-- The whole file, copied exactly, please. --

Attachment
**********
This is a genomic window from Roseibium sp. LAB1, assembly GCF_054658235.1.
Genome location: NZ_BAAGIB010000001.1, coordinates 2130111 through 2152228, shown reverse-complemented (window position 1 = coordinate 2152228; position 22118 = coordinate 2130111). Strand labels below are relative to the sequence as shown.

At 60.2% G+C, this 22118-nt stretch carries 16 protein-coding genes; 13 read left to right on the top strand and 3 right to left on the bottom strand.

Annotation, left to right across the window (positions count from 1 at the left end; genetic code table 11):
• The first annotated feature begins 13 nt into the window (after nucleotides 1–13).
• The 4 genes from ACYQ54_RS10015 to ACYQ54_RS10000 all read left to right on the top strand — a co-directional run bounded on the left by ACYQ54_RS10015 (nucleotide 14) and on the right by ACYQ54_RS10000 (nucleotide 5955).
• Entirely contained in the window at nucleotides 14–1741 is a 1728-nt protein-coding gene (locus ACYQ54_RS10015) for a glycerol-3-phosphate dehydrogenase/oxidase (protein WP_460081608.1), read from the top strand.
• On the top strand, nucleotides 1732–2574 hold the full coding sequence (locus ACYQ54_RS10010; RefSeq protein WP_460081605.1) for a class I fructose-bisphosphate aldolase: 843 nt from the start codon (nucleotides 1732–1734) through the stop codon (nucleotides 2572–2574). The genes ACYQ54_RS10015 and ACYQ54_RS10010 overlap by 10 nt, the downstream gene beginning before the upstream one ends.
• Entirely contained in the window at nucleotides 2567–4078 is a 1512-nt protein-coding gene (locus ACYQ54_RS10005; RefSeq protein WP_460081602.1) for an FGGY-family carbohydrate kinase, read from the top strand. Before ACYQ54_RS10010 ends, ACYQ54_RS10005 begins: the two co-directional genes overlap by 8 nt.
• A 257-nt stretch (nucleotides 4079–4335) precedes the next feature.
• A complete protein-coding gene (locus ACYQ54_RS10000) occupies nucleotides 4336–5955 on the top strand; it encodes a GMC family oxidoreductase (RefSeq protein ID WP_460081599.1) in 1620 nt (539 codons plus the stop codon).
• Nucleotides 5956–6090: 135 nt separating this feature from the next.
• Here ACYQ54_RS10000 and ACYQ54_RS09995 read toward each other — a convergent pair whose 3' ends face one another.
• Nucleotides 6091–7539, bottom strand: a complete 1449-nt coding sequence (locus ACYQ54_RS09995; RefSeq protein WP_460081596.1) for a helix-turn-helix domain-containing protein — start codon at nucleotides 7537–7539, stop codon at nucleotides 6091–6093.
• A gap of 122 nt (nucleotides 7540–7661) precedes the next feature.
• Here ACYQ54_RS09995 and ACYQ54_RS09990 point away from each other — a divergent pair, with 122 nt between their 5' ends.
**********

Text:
This is a genomic window from Roseibium sp. LAB1, assembly GCF_054658235.1.
Genome location: NZ_BAAGIB010000001.1, coordinates 2130111 through 2152228, shown reverse-complemented (window position 1 = coordinate 2152228; position 22118 = coordinate 2130111). Strand labels below are relative to the sequence as shown.

At 60.2% G+C, this 22118-nt stretch carries 16 protein-coding genes; 13 read left to right on the top strand and 3 right to left on the bottom strand.

Annotation, left to right across the window (positions count from 1 at the left end; genetic code table 11):
• The first annotated feature begins 13 nt into the window (after nucleotides 1–13).
• The 4 genes from ACYQ54_RS10015 to ACYQ54_RS10000 all read left to right on the top strand — a co-directional run bounded on the left by ACYQ54_RS10015 (nucleotide 14) and on the right by ACYQ54_RS10000 (nucleotide 5955).
• Entirely contained in the window at nucleotides 14–1741 is a 1728-nt protein-coding gene (locus ACYQ54_RS10015) for a glycerol-3-phosphate dehydrogenase/oxidase (protein WP_460081608.1), read from the top strand.
• On the top strand, nucleotides 1732–2574 hold the full coding sequence (locus ACYQ54_RS10010; RefSeq protein WP_460081605.1) for a class I fructose-bisphosphate aldolase: 843 nt from the start codon (nucleotides 1732–1734) through the stop codon (nucleotides 2572–2574). The genes ACYQ54_RS10015 and ACYQ54_RS10010 overlap by 10 nt, the downstream gene beginning before the upstream one ends.
• Entirely contained in the window at nucleotides 2567–4078 is a 1512-nt protein-coding gene (locus ACYQ54_RS10005; RefSeq protein WP_460081602.1) for an FGGY-family carbohydrate kinase, read from the top strand. Before ACYQ54_RS10010 ends, ACYQ54_RS10005 begins: the two co-directional genes overlap by 8 nt.
• A 257-nt stretch (nucleotides 4079–4335) precedes the next feature.
• A complete protein-coding gene (locus ACYQ54_RS10000) occupies nucleotides 4336–5955 on the top strand; it encodes a GMC family oxidoreductase (RefSeq protein ID WP_460081599.1) in 1620 nt (539 codons plus the stop codon).
• Nucleotides 5956–6090: 135 nt separating this feature from the next.
• Here ACYQ54_RS10000 and ACYQ54_RS09995 read toward each other — a convergent pair whose 3' ends face one another.
• Nucleotides 6091–7539, bottom strand: a complete 1449-nt coding sequence (locus ACYQ54_RS09995; RefSeq protein WP_460081596.1) for a helix-turn-helix domain-containing protein — start codon at nucleotides 7537–7539, stop codon at nucleotides 6091–6093.
• A gap of 122 nt (nucleotides 7540–7661) precedes the next feature.
• Here ACYQ54_RS09995 and ACYQ54_RS09990 point away from each other — a divergent pair, with 122 nt between their 5' ends.